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EV tax credit rules in effect, more than 20 models lose eligibility

New electric vehicle sourcing requirements, announced in December, are now in effect, leaving many models without tax credits in 2024

New domestic sourcing requirements for electric vehicle batteries are now in effect following their reveal by the Treasury Department in the fourth quarter of 2023, leaving many formerly qualified electrified models ineligible for tax incentives.

Electric vehicle tax credits, worth up to $7,500, first took effect in January of last year following the passing of the Biden Administration’s Inflation Reduction Act in 2022, incentivizing consumers to buy qualifying battery-powered models. According to the White House’s policies, electrified models were required to source a certain percentage of their components and raw materials from U.S. suppliers to be eligible for incentives in an effort to reduce American dependence on Chinese manufacturing.

Under the new guidelines, automakers must dial back their relationship with China-owned or governed businesses and rely instead on domestic supply chains more heavily to continue providing consumers with the opportunity to earn government rebates.

At the end of 2023, the number of electric vehicles qualifying for tax credits was 43, according to Reuters. Now that the revised rules are in place, that number is believed to have tumbled to 19, although some manufacturers have yet to confirm whether their models have been impacted by the change.

Depending on the ratio of domestically sourced components to imported within these remaining models, electric vehicle buyers may qualify for either $7,500 or $3,750. Some of the initially eligible products confirmed to have lost their qualification in 2024 include the Nissan Leaf and Tesla’s Model 3 and Cybertruck, although the latter automaker has said incentives will return later in the year.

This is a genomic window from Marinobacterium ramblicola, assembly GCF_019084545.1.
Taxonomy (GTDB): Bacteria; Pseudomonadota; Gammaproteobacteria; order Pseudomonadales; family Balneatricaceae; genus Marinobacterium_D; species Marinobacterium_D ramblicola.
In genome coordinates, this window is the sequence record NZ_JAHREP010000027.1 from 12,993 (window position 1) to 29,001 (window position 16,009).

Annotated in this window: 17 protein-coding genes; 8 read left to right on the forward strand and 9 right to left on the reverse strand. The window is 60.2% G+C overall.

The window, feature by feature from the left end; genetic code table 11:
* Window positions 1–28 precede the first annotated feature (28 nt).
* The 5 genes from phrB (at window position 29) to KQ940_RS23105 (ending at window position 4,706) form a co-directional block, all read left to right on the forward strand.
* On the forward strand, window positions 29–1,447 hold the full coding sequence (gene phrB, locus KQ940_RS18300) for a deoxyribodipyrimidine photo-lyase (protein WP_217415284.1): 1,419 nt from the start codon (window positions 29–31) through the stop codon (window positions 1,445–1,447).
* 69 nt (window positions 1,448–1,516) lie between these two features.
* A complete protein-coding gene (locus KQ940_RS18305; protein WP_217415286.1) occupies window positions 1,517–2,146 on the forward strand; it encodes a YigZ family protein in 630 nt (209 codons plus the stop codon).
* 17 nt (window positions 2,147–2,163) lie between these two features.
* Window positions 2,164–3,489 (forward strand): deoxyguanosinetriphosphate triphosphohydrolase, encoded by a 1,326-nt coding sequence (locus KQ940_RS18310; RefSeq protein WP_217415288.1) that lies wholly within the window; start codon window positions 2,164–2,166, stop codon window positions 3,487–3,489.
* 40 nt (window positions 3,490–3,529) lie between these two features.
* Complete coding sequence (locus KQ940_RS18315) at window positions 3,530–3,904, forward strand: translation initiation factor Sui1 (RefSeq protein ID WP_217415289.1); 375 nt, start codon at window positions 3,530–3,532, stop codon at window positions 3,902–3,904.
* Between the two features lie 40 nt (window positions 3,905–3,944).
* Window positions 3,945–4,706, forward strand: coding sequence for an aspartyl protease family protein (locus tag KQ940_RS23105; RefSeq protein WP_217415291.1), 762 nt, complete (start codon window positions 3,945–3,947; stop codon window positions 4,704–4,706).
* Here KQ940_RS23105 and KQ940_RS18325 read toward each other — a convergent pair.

Next year, electric vehicle tax credit requirements will again tighten, leaving automakers with one year to meet and surpass the Treasury Department’s current sourcing quotas.

List of Qualifying EVs:

Make Model Tax Rebate Amount Today
Chevrolet Bolt EV $7,500
Chevrolet Bolt EUV $7,500
Chrysler Pacifica Plug-in Hybrid (PHEV) $7,500
Ford Escape PHEV $3,750
Ford F-150 Lightning (extended-range battery) $7,500
Ford F-150 Lightning (standard-range battery) $7,500
Jeep Grand Cherokee 4xe PHEV $3,750
Jeep Wrangler 4xe PHEV $3,750
Lincoln Corsair Grand Touring PHEV $3,750
Rivian R1S Dual-Motor Large Battery $3,750
Rivian R1S Quad-Motor Large Battery $3,750
Rivian R1T Dual-Motor Large Battery $3,750
Rivian R1T Dual-Motor Max Battery $3,750
Rivian R1T Quad-Motor Large Battery $3,750
Tesla Model 3 Performance $7,500
Tesla Model X Long Range $7,500
Tesla Model Y All-Wheel Drive $7,500
Tesla Model Y Performance $7,500
Tesla Model Y Rear-Wheel Drive $7,500

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Colin Velez
Colin Velez
Colin Velez is a staff writer/reporter for CBT News. After obtaining his bachelor’s in Communication from Kennesaw State University in 2018, he kicked off his writing career by developing marketing and public relations material for various industries, including travel and fashion. Throughout the next four years, he developed a love for working with journalists and other content creators, and his passion eventually led him to his current position. Today, Colin writes news content and coordinates stories with auto-industry insiders and entrepreneurs throughout the U.S.

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